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<p>Ben&nbsp;Affleck in &quot;Argo&quot;</p>

Ben Affleck in "Argo"

Credit: Warner Bros. Pictures

'Argo,' Ben Affleck win with St. Louis critics

And a tie for Best Supporting Actress

The St. Louis Gateway Film Critics Association has decided on winners and stuck up for Ben Affleck's "Argo," which won Best Picture and Best Director. Daniel Day-Lewis and Jessica Chastain won top honors for acting. Christoph Waltz won Best Supporting Actor while Ann Dowd and Helen Hunt tied for Best Supporting Actress. Nominees here. Check out the full list of winners below and keep track of the season via The Circuit.

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From 'A(mour)' to 'Z(ero Dark Thirty)': the best films of 2012

From 'A(mour)' to 'Z(ero Dark Thirty)': the best films of 2012

A fantastic year of movies filters down to this

It's been said here and in the podcast a number of times, but I might as well offer it up once more for good measure: 2012 was a pretty good year for movies. I admired a lot. I may not have loved a ton but I certainly really, really liked a lot and my appreciation and respect for a number of the visions tossed out on to screens this year can't be overstated. Bravo to the filmmakers, truly.

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<p>Jessica Chastain in &quot;Zero&nbsp;Dark&nbsp;Thirty&quot;</p>

Jessica Chastain in "Zero Dark Thirty"

Credit: Columbia Pictures

'Zero Dark Thirty,' 'The Master' win big with Chicago film critics

'Lincoln' wins yet another pair of awards for lead actor and adapted screenplay

Another swift turnaround from nominations, as the Chicaco Film Critics Association has joined the chorus of "Zero Dark Thirty" supporters. The film won five awards, including Best Picture, Best Director and Best Actress. "The Master," meanwhile, won four, for Best Supporting Actor, Best Supporting Actress, Best Cinematography and Best Score. Check out the full list of winners below and keep track of the season via The Circuit.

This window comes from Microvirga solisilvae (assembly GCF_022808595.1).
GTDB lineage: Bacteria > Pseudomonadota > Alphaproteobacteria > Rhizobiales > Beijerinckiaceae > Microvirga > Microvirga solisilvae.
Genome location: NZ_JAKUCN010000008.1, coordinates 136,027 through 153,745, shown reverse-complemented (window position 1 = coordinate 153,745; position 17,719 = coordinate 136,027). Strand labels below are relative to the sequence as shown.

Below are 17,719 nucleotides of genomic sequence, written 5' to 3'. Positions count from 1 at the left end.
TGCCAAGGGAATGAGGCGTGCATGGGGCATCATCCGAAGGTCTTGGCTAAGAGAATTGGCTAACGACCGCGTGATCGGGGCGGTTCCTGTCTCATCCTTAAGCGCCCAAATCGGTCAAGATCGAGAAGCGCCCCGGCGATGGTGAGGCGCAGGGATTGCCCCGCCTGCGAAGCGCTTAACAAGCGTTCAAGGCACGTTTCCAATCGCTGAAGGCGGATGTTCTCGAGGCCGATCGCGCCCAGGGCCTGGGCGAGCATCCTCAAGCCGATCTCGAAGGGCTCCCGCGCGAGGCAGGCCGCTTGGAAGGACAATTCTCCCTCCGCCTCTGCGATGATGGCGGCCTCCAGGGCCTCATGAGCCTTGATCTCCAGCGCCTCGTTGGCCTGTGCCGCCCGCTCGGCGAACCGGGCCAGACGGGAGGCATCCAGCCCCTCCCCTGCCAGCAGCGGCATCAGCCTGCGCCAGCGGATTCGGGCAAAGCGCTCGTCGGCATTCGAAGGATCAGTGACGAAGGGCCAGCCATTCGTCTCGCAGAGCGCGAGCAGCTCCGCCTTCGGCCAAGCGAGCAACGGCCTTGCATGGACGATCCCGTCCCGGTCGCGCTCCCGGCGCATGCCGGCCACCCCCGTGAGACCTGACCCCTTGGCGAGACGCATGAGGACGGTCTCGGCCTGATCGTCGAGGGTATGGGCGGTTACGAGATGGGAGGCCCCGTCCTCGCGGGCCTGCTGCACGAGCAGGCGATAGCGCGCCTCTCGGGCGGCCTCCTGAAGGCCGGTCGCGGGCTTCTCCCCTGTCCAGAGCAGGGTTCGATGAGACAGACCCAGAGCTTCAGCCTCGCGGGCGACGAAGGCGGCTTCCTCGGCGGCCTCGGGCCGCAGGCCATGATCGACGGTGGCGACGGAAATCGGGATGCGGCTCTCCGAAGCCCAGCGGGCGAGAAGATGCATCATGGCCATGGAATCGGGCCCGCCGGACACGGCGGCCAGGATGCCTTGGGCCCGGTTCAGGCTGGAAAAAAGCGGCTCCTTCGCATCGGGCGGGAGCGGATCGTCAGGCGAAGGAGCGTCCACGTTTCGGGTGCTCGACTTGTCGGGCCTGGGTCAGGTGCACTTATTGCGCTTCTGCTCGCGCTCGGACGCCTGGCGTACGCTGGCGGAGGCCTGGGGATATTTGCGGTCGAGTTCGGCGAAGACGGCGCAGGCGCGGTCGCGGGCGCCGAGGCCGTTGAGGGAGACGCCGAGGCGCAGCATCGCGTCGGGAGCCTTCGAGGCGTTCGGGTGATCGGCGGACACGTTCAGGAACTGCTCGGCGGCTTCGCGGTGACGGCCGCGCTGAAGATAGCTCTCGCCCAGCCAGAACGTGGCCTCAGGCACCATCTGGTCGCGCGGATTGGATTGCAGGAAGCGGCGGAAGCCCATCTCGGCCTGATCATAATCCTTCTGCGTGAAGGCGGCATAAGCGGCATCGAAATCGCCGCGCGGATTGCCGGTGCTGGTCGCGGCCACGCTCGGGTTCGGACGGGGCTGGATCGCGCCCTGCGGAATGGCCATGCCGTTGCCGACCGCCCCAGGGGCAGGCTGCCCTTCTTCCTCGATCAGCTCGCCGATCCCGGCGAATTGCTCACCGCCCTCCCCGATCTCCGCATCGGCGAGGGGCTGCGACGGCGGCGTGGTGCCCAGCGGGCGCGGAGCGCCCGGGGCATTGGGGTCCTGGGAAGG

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<p>&quot;Les Mis&eacute;rables&quot; will be opening while voters have ballots in hand. Could inevitable box office stories help push it along?</p>

"Les Misérables" will be opening while voters have ballots in hand. Could inevitable box office stories help push it along?

Credit: Universal Pictures

Off the Carpet: Ballots are out

As the Academy prepares to speak up, where are we now?

Normally this column would begin with something like, "Ballots have been mailed to Oscar voters today," but that begs reminding that for the first time ever, the Academy has adopted an electronic voting system in addition to paper ballots (for those who request them). How will that change the course of the season? Is chatter about glitches and lack of understanding just a facile talking point blown out of proportion? Maybe. The Academy has been very diligent in reminding its membership of the changes, so I think it'll be fine, but what is tangible in all of this is the landscape as a result of the first major nominations announcements of the season.

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<p>Bradley Cooper and Robert De Niro in &quot;Silver Linings Playbook.&quot;</p>

Bradley Cooper and Robert De Niro in "Silver Linings Playbook."

Credit: The Weinstein Company

'Silver Linings Playbook' rules the Satellite Awards

Five awards for the comedy, including Best Picture, Director, Actor and Actress

As I've said before, I don't know a lot about the International Press Academy, which quietly holds the Satellite Awards every year, but I've gathered this much: they really, really like "Silver Linings Playbook." At last night's ceremony, David O. Russell's pleasantly frayed romantic comedy won Best Picture, Director and Film Editing, as well as the top two acting prizes for stars Bradley Cooper and Jennifer Lawrence.

One of the few major categories it didn't scoop was Best Adapted Screenplay, which went to "Life of Pi" -- Ang Lee's FX-heavy meta-fable also won Best Cinematography, but oddly lost the Best Visual Effects award to "Flight." As their unusual slate of nominees already showed, the Satellites don't generally follow the herd: Javier Bardem took Best Supporting Actor, while two films, neither of them "Amour," tied in the foreign -language race. Still, even they couldn't resist Anne Hathaway in "Les Misérables," which, with two extra trophies for its aural elements, ended up the night's second-biggest winner. Full list of winners after the jump, with everything else at The Circuit..